‘The Boys’ Season 3 Promises More Gore, Comedy, and Shocking Twists Than Ever

Billy Butcher (Karl Urban) and his loyal band of misfits are back for battle against corrupt superheroes as The Boys returns for its third season.

It’s been two years since we last left the eponymous vigilante team in a conclusion that saw Butcher’s wife Becca (Shantel VanSanten) meet her accidental demise at the hands of super-son Ryan (Cameron Crovetti); Stormfront (Aya Cash) is disgraced and wounded when her Nazi past is exposed; Starlight (Erin Moriarty) is brought back into The Seven, and Hughie (Jack Quaid) is joining forces with the Federal Bureau of Superhuman Affairs to bring down Vought for good.

The series opens with Homelander (Antony Starr) at what appears to be the worst we’ve seen him; this development into the super is not anything like the show has portrayed before; he is growing increasingly unhinged, there’s a deep vulnerability to him, and Starr is giving his all into delivering an unnerving performance.

Every season Starr goes bigger and (somehow) better. His presence demands your attention whether he’s front and centre or not; he doesn’t even have to say a single line of dialogue and we’re already squirming at the sight of him. Homelander exudes nothing but intimidation; we never know what is going through his head, which is further evidenced by this season.

Homelander’s exertion of power continues to provoke a rift. There has always been unease and mistrust between the likes of Starlight and Homelander, but the third season intensifies the drama. It elevates the show to a whole new level; the stakes are at their highest; it all comes down to a cunning battle of wits.

The series persists at keeping us on our toes with everything they’re willing to show; this is the bloodiest, most violent, disturbing season yet. Of course, the comedy remains ever-present with laugh-out-loud quips and utterly bizarre sequences that shouldn’t make any sort of sense, but this is The Boys, the very same show that crushed a guy’s head during oral sex in its first season, so really, we should maybe know better than to question the sheer craziness of what we’re seeing. You may think that you’ve seen it all by the time episode one is finished, but I’d advise you to hold onto your seats because the season is the definition of a rollercoaster.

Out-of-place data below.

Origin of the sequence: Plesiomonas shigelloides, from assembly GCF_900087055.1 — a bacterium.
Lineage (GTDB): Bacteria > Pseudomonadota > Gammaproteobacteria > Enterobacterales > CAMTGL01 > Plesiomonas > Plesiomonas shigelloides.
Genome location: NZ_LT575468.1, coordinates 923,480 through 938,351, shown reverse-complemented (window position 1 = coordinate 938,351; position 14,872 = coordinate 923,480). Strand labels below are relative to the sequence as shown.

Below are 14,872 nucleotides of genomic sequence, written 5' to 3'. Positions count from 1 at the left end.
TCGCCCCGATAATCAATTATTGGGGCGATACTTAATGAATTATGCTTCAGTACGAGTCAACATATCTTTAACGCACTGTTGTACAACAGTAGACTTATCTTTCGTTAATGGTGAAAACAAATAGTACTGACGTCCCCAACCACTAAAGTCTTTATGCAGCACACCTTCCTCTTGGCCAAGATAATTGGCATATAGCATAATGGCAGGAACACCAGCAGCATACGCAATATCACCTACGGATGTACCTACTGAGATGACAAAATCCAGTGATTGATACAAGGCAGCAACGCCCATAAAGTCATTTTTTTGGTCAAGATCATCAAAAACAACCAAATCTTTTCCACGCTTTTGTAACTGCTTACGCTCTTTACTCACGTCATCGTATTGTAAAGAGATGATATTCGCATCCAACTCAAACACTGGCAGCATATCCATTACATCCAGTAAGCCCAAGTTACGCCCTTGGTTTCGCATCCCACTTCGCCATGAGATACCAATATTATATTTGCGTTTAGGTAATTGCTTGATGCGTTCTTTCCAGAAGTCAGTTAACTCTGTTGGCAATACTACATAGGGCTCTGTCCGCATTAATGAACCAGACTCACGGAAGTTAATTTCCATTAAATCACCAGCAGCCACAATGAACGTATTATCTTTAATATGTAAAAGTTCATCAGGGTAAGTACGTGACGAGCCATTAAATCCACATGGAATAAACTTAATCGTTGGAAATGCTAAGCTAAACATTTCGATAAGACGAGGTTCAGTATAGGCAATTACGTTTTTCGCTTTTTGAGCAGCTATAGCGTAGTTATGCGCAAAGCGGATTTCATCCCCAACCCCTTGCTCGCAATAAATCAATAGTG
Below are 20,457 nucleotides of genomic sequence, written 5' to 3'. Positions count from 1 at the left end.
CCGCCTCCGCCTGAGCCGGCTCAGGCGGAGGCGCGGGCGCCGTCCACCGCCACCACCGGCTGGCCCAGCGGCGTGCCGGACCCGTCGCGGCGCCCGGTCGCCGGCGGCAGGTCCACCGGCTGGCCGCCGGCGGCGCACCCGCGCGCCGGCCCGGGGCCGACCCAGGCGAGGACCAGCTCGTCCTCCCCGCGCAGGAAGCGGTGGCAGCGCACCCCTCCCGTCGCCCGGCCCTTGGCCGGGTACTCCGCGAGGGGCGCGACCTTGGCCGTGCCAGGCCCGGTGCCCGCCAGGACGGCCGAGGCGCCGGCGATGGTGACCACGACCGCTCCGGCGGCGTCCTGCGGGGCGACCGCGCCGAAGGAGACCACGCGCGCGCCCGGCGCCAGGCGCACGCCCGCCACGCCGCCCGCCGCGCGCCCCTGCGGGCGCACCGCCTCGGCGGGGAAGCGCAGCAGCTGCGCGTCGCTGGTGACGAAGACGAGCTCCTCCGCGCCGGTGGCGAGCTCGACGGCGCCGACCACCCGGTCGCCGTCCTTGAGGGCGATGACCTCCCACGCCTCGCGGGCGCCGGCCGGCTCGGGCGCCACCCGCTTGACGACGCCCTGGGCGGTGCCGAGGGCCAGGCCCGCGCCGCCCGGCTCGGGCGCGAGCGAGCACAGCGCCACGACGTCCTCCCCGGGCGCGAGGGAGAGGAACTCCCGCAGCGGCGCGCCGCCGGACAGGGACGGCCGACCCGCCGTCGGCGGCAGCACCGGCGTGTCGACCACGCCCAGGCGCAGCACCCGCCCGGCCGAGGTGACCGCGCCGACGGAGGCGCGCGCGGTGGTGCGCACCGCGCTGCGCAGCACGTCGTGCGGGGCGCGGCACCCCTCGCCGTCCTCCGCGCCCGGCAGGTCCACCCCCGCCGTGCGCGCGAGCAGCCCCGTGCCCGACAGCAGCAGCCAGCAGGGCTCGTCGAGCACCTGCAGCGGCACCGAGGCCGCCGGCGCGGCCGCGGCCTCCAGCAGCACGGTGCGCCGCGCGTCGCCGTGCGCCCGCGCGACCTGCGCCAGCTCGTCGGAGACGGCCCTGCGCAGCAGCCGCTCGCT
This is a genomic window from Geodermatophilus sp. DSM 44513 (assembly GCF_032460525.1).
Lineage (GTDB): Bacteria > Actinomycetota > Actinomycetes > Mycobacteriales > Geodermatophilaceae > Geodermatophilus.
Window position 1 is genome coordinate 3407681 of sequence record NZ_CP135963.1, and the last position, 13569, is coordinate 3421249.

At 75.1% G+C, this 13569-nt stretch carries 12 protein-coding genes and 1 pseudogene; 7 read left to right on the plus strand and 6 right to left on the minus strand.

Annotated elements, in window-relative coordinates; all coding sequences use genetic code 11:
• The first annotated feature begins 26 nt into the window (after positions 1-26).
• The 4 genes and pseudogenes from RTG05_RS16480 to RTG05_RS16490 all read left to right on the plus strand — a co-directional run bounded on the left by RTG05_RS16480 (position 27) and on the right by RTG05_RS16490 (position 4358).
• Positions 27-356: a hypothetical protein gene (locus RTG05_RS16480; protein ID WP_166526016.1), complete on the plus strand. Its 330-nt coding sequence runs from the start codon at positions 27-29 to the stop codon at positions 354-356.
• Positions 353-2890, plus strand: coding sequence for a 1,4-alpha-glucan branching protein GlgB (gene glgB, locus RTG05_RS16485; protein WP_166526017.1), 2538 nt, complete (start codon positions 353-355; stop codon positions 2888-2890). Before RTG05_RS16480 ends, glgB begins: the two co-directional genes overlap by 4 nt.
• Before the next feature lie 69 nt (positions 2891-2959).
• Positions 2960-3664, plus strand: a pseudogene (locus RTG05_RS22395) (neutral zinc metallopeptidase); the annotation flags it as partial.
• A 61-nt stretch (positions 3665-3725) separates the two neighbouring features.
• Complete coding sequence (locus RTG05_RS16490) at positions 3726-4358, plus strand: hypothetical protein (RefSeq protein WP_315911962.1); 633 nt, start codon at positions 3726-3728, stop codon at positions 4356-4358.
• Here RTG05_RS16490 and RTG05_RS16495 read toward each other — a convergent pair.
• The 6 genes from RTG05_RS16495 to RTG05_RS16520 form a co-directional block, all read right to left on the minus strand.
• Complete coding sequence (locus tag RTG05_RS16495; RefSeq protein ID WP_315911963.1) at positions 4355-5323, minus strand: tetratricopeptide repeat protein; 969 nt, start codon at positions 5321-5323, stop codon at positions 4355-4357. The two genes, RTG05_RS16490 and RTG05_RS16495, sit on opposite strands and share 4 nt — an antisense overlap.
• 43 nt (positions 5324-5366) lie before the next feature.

We’re getting to see a completely different side to many of these characters, particularly Butcher. In his on-going mission to eliminate his greatest foe, he is faced with a moral dilemma – but can he resist the temptation or will his desire for revenge ultimately cost him everything? This creates an interesting conflict of interest between Butcher and his fellow boys; it begins to delve down an unusual path for the group, and succeeds in keeping each episode fresh and energised. Butcher’s next move is never predictable, but neither is Homelander’s.

While the central premise revolves around the tension between the supes and the boys, a few new key players are thrown into the mix, including Soldier Boy (Jensen Ackles). Ackles is made for Soldier Boy and you can see that during his debut; the build up to his character sets up a strong and effective enigma for the remaining episodes. This is a long stretch from his near-two decade run on Supernatural, but Ackles takes it all in stride.

The Boys are definitely back in town with an incredible third season that promises full fulfilment of twisted humour, stomach-churning gore, curveballs at every corner, and a compelling exploration into uncharted territory.

Rating: 4.5 out of 5.

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